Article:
• 9 years ago

            I suppose not having a better nomenclature is the issue I have here then, as it implies fault where the issue appears not to lie.

            • potatochobit
            • 9 years ago

            the conventional way of describing a macbook pro is unibody or non-unibody ; )

      • pedro
      • 9 years ago

      Who writes the GFX drivers here? Apple or AMD? From what I’ve read thus far it’s seeming more likely to be a software issue. I say this mainly because people are Bootcamping these machines and running happy as Larry.

        • zdw
        • 9 years ago

        Under Boot Camp the AMD GPU is on all the time – there’s no graphics switching (or at least that has been the case historically).

        Apple works with AMD to integrate the drivers. This is the first time there has been Intel/AMD graphics switching (previous laptops were all Intel/nVidia), so it’s probably a driver issue.

        I tend to think that Apple will clean this up in an OS patch – they’ve been known to release hardware specific patches for stuff like this.

          • moriz
          • 9 years ago

          not true at all. my acer laptop has an AMD GPU and supports switchable graphics with its core i5 processor. it’s not a seamless as the intel/nvidia solution (it doesn’t autodetect based on load), but it works.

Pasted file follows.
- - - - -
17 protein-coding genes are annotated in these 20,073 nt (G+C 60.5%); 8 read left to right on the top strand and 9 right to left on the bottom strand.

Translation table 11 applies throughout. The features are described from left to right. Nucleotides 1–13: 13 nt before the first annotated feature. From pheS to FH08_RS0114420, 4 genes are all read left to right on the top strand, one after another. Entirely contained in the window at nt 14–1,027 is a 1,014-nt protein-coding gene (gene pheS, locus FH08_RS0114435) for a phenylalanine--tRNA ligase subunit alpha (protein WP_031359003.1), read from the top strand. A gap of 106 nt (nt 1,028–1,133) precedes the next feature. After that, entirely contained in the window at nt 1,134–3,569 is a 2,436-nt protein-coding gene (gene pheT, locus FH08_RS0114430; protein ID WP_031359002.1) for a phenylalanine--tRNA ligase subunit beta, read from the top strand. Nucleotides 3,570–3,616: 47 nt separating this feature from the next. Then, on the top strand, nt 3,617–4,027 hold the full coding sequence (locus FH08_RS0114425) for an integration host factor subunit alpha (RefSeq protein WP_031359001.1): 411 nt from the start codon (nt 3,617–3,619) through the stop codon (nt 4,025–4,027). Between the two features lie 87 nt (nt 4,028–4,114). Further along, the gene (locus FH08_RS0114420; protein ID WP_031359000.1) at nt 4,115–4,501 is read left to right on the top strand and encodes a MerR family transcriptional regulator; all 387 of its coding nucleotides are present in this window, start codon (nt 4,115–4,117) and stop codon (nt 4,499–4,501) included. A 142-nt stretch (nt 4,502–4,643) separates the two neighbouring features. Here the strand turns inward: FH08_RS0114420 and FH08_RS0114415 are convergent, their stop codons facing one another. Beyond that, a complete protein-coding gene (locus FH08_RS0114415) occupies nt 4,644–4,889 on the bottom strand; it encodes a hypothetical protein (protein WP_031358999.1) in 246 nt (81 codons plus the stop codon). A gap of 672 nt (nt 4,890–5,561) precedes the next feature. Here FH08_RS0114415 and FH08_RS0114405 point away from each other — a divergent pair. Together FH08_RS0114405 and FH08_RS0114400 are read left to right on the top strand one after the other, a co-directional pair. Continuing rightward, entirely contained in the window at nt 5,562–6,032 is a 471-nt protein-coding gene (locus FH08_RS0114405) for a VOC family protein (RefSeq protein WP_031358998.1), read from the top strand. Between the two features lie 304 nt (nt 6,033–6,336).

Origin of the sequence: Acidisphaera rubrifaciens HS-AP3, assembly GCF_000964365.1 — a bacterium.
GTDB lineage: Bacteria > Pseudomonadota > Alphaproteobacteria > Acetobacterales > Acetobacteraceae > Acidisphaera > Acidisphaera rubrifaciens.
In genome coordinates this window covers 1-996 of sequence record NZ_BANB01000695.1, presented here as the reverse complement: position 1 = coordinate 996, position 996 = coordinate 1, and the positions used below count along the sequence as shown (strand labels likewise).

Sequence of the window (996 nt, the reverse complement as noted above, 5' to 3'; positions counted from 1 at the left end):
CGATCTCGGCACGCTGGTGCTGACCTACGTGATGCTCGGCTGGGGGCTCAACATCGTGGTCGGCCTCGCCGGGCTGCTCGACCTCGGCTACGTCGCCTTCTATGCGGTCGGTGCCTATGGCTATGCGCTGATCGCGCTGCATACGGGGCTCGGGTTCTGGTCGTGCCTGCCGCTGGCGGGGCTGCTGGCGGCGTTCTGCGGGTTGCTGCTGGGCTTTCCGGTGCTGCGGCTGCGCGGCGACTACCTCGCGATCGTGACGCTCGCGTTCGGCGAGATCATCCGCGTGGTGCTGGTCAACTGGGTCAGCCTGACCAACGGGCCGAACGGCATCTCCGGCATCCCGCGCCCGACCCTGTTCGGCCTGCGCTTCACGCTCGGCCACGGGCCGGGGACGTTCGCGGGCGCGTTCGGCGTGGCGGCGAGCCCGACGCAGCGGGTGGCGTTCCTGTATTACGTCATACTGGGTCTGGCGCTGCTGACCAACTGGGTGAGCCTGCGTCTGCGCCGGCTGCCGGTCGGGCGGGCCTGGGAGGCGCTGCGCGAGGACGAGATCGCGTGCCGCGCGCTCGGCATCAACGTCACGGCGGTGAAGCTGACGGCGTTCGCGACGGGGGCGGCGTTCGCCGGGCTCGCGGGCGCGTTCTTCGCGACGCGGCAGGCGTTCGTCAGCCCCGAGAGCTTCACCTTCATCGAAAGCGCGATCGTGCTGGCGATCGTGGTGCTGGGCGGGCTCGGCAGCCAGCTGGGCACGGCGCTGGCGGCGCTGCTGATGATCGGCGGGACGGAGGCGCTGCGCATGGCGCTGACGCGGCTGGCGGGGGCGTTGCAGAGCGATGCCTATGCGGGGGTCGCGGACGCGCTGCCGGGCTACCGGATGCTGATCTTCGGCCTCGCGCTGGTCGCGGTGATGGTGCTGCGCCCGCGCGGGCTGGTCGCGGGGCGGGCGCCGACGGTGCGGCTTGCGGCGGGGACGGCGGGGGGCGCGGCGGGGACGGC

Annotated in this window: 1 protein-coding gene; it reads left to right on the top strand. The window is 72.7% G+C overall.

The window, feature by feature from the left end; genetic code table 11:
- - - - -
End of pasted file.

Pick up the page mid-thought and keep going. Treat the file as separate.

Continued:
• shank15217
      • 9 years ago

      Funny you picked up on Radeons when the CPUs in the 15 and 17inch mbp are core i7s as well. How do you even know its the gpu and not the cpu? Yea you can say disable the gfx card but in essence you are turning of a source of heat, not necessarily the problem. I hope you are not a tech of any sorts 🙂

        • CampinCarl
        • 9 years ago

        I’m not quite sure what you mean. The article clearly states:
        “One of the possible workarounds, according to the wiki page, is to download gfxCardStatus and use it to disable the MacBook Pro’s discrete Radeon HD GPU, letting the system rely solely on the integrated graphics component of its Sandy Bridge CPU.”

        This removes it from the equation in it’s entirety, so that the onboard GPU is used. The wiki page suggests that this fixes the problem.

          • cygnus1
          • 9 years ago

          No, it doesn’t fix the problem. It’s a workaround that disables a major feature of the laptop. Shank was trying to say that it could be the CPU overheating when the AMD GPU is loaded. And the workaround simply prevents the extra heat from the AMD GPU. A laptop is very confined space, and many components do not have the same heat tolerance. The GPU could possibly tolerate an extra 10c or 20c where the CPU can’t.

          Basically your ‘workaround’ has not pinpointed the faulting component, simply prevented the crash at the expense of a major, complicated feature. And as others have said it could just as easily be the auto-switching driver that Apple and AMD wrote.

      • Martian
      • 9 years ago

      Is it the first time when Apple has problems with discrete graphics in its notebooks? Even the low quality nVidia solderings wouldn’t have failed with sufficient cooling.

      • swiffer
      • 9 years ago

      Apple’s in-house integrated / discreet GPU switching software solution isn’t properly shutting down the Radeon GPU when it’s no longer needed.